During the U.S. Civil War the Sanitary Commission collected enormous amounts of statistical data, and opened up the problems of storing information for fast access and mechanically searching for data patterns. The pioneer was John Shaw Billings (1838–1913). A senior surgeon in the war, Billings built the Library of the Surgeon General's Office (now the National Library of Medicine), the centerpiece of modern medical information systems.[142] Billings figured out how to mechanically analyze medical and demographic data by turning facts into numbers and punching the numbers onto cardboard cards that could be sorted and counted by machine. The applications were developed by his assistant Herman Hollerith; Hollerith invented the punch card and counter-sorter system that dominated statistical data manipulation until the 1970s. Hollerith's company became International Business Machines (IBM) in 1911.[143]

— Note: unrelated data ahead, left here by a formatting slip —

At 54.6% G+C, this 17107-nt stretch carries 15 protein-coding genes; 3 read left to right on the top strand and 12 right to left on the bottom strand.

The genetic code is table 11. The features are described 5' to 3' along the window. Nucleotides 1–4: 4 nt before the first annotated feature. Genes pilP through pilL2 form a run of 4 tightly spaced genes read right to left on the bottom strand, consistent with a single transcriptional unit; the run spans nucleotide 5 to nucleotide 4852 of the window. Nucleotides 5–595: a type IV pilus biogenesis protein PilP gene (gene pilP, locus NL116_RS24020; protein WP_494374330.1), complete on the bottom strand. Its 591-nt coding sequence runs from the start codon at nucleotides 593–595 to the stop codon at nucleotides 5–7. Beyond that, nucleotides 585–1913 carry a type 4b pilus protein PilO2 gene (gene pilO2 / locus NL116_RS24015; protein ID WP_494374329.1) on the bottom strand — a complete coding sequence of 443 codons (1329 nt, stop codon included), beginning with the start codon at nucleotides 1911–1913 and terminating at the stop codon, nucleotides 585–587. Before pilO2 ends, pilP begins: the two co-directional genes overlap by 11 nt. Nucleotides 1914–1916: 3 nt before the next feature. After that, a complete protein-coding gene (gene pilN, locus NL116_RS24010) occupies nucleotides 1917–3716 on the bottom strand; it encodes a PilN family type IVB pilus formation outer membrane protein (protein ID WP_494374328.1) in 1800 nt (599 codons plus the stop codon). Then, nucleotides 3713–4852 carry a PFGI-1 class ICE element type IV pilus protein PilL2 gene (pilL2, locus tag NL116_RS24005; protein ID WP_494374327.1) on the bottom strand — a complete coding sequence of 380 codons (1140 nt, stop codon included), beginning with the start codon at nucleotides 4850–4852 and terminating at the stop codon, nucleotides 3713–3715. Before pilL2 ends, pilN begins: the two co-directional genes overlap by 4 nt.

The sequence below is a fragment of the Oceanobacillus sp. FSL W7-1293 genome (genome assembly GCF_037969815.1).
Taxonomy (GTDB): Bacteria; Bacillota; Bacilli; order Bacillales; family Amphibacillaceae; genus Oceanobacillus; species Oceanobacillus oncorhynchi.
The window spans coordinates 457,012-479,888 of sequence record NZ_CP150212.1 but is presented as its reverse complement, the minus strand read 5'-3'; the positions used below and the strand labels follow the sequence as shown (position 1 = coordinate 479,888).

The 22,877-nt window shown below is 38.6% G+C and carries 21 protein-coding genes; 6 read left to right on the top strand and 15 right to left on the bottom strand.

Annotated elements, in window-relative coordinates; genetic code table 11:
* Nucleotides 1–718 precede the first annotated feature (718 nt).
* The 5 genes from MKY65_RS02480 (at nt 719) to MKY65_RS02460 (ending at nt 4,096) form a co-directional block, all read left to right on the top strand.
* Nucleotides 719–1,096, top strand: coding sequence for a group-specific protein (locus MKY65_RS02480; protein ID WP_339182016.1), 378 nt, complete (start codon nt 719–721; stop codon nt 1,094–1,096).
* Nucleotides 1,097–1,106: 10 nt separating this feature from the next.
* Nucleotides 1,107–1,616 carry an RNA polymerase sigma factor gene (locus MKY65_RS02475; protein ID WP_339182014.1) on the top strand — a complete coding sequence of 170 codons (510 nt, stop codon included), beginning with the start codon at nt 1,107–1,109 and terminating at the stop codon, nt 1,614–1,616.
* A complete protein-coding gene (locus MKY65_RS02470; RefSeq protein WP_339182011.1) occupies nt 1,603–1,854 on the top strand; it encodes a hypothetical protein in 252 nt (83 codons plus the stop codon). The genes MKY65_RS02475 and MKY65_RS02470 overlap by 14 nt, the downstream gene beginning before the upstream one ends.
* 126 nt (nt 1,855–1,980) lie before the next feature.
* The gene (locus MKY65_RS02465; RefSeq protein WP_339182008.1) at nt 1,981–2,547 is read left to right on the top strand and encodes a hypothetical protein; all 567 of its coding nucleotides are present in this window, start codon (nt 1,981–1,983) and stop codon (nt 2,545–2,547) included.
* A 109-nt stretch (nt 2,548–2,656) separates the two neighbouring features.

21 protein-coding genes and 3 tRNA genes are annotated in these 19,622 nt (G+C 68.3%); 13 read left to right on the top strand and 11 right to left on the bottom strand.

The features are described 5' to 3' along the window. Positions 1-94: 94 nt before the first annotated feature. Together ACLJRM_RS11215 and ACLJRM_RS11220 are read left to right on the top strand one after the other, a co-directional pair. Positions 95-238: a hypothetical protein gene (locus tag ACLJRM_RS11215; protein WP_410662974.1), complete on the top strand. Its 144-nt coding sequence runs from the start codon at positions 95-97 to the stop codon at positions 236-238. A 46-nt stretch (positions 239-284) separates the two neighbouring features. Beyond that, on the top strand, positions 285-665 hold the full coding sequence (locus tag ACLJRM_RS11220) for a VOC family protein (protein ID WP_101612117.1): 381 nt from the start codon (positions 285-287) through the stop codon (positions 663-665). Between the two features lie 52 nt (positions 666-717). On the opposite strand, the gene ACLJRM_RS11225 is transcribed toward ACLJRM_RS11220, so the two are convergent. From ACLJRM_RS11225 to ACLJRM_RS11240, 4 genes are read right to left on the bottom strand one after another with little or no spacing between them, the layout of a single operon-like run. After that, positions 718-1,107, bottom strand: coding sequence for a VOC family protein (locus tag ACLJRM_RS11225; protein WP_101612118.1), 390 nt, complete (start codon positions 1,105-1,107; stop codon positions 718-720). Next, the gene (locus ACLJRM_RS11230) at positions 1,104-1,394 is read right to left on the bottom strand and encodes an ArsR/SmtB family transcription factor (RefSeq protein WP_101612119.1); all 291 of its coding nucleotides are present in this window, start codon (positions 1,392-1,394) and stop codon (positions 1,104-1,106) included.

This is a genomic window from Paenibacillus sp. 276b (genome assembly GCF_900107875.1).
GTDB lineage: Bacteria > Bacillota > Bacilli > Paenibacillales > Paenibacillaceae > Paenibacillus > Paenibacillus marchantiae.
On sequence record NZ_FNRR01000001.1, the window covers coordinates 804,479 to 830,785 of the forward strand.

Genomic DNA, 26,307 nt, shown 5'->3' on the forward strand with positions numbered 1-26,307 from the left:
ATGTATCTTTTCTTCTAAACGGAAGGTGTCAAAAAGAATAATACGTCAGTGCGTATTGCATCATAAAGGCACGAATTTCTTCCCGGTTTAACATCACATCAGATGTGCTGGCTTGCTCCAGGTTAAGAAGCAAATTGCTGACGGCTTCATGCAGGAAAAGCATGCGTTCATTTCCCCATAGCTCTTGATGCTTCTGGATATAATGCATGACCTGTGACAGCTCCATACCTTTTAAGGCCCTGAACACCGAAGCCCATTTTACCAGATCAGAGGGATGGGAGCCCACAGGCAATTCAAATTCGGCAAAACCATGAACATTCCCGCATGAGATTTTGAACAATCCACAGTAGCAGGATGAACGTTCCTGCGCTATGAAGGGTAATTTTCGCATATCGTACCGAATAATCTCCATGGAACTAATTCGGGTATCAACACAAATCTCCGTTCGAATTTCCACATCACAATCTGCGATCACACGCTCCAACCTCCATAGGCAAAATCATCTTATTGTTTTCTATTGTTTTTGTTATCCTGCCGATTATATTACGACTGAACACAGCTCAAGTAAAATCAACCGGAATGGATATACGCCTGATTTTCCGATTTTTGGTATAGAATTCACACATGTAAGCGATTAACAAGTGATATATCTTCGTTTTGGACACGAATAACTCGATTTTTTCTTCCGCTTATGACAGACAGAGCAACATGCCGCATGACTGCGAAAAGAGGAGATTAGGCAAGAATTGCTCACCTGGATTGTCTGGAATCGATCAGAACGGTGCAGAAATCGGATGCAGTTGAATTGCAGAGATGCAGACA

This week’s podcast features: Daniel Schmachtenburger, co-founder and director of research and development at Neurohacker Collective, in Complexity Medicine: The Basis for a Functional Standard of Care. Daniel is a deep thinker and researcher on how human regulatory systems function, how they break down and how they can be supported to function with greater resilience.